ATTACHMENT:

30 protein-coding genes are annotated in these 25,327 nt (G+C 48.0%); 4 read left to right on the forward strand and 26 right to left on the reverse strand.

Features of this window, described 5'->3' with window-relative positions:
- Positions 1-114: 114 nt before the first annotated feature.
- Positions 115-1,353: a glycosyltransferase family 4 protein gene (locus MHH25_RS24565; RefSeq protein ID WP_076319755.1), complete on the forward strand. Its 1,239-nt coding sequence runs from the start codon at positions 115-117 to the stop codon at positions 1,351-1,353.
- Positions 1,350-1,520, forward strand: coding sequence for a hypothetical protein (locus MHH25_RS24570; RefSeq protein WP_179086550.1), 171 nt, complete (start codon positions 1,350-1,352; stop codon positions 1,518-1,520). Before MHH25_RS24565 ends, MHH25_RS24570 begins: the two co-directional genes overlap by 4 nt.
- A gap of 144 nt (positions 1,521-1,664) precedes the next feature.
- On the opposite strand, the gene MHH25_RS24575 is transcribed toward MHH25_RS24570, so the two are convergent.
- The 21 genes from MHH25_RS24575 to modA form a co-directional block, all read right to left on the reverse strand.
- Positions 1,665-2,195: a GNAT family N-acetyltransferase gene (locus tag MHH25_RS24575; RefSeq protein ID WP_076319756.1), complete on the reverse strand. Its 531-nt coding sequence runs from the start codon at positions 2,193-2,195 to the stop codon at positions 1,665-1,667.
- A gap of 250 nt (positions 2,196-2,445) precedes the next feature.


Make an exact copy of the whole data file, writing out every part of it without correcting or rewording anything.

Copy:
30 protein-coding genes are annotated in these 25,327 nt (G+C 48.0%); 4 read left to right on the forward strand and 26 right to left on the reverse strand.

Features of this window, described 5'->3' with window-relative positions:
- Positions 1-114: 114 nt before the first annotated feature.
- Positions 115-1,353: a glycosyltransferase family 4 protein gene (locus MHH25_RS24565; RefSeq protein ID WP_076319755.1), complete on the forward strand. Its 1,239-nt coding sequence runs from the start codon at positions 115-117 to the stop codon at positions 1,351-1,353.
- Positions 1,350-1,520, forward strand: coding sequence for a hypothetical protein (locus MHH25_RS24570; RefSeq protein WP_179086550.1), 171 nt, complete (start codon positions 1,350-1,352; stop codon positions 1,518-1,520). Before MHH25_RS24565 ends, MHH25_RS24570 begins: the two co-directional genes overlap by 4 nt.
- A gap of 144 nt (positions 1,521-1,664) precedes the next feature.
- On the opposite strand, the gene MHH25_RS24575 is transcribed toward MHH25_RS24570, so the two are convergent.
- The 21 genes from MHH25_RS24575 to modA form a co-directional block, all read right to left on the reverse strand.
- Positions 1,665-2,195: a GNAT family N-acetyltransferase gene (locus tag MHH25_RS24575; RefSeq protein ID WP_076319756.1), complete on the reverse strand. Its 531-nt coding sequence runs from the start codon at positions 2,193-2,195 to the stop codon at positions 1,665-1,667.
- A gap of 250 nt (positions 2,196-2,445) precedes the next feature.